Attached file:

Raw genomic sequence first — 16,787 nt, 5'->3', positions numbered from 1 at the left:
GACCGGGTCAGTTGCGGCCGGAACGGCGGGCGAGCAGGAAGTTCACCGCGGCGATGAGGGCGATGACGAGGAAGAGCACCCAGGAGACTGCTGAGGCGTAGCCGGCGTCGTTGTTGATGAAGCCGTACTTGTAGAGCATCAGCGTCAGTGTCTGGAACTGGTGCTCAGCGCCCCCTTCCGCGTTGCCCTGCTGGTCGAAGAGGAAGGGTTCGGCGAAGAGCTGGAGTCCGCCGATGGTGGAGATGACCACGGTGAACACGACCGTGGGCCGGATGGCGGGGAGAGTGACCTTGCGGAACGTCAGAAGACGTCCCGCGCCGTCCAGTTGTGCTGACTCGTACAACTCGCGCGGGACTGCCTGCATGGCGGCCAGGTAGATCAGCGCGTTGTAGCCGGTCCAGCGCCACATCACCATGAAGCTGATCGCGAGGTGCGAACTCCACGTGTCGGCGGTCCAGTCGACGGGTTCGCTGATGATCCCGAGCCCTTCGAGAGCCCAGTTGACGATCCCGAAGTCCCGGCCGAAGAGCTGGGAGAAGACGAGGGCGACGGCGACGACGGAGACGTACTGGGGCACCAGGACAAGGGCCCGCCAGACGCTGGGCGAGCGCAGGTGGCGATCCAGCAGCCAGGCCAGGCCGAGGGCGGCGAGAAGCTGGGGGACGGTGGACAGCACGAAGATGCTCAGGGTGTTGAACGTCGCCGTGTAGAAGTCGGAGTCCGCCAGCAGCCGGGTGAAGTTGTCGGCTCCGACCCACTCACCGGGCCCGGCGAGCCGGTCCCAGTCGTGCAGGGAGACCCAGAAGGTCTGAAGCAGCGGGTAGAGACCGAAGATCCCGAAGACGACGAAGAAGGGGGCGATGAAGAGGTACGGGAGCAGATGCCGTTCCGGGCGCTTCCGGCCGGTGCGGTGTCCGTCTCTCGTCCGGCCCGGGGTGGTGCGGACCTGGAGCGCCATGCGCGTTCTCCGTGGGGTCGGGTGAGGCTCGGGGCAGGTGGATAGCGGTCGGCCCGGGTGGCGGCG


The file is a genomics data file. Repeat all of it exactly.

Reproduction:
Raw genomic sequence first — 16,787 nt, 5'->3', positions numbered from 1 at the left:
GACCGGGTCAGTTGCGGCCGGAACGGCGGGCGAGCAGGAAGTTCACCGCGGCGATGAGGGCGATGACGAGGAAGAGCACCCAGGAGACTGCTGAGGCGTAGCCGGCGTCGTTGTTGATGAAGCCGTACTTGTAGAGCATCAGCGTCAGTGTCTGGAACTGGTGCTCAGCGCCCCCTTCCGCGTTGCCCTGCTGGTCGAAGAGGAAGGGTTCGGCGAAGAGCTGGAGTCCGCCGATGGTGGAGATGACCACGGTGAACACGACCGTGGGCCGGATGGCGGGGAGAGTGACCTTGCGGAACGTCAGAAGACGTCCCGCGCCGTCCAGTTGTGCTGACTCGTACAACTCGCGCGGGACTGCCTGCATGGCGGCCAGGTAGATCAGCGCGTTGTAGCCGGTCCAGCGCCACATCACCATGAAGCTGATCGCGAGGTGCGAACTCCACGTGTCGGCGGTCCAGTCGACGGGTTCGCTGATGATCCCGAGCCCTTCGAGAGCCCAGTTGACGATCCCGAAGTCCCGGCCGAAGAGCTGGGAGAAGACGAGGGCGACGGCGACGACGGAGACGTACTGGGGCACCAGGACAAGGGCCCGCCAGACGCTGGGCGAGCGCAGGTGGCGATCCAGCAGCCAGGCCAGGCCGAGGGCGGCGAGAAGCTGGGGGACGGTGGACAGCACGAAGATGCTCAGGGTGTTGAACGTCGCCGTGTAGAAGTCGGAGTCCGCCAGCAGCCGGGTGAAGTTGTCGGCTCCGACCCACTCACCGGGCCCGGCGAGCCGGTCCCAGTCGTGCAGGGAGACCCAGAAGGTCTGAAGCAGCGGGTAGAGACCGAAGATCCCGAAGACGACGAAGAAGGGGGCGATGAAGAGGTACGGGAGCAGATGCCGTTCCGGGCGCTTCCGGCCGGTGCGGTGTCCGTCTCTCGTCCGGCCCGGGGTGGTGCGGACCTGGAGCGCCATGCGCGTTCTCCGTGGGGTCGGGTGAGGCTCGGGGCAGGTGGATAGCGGTCGGCCCGGGTGGCGGCG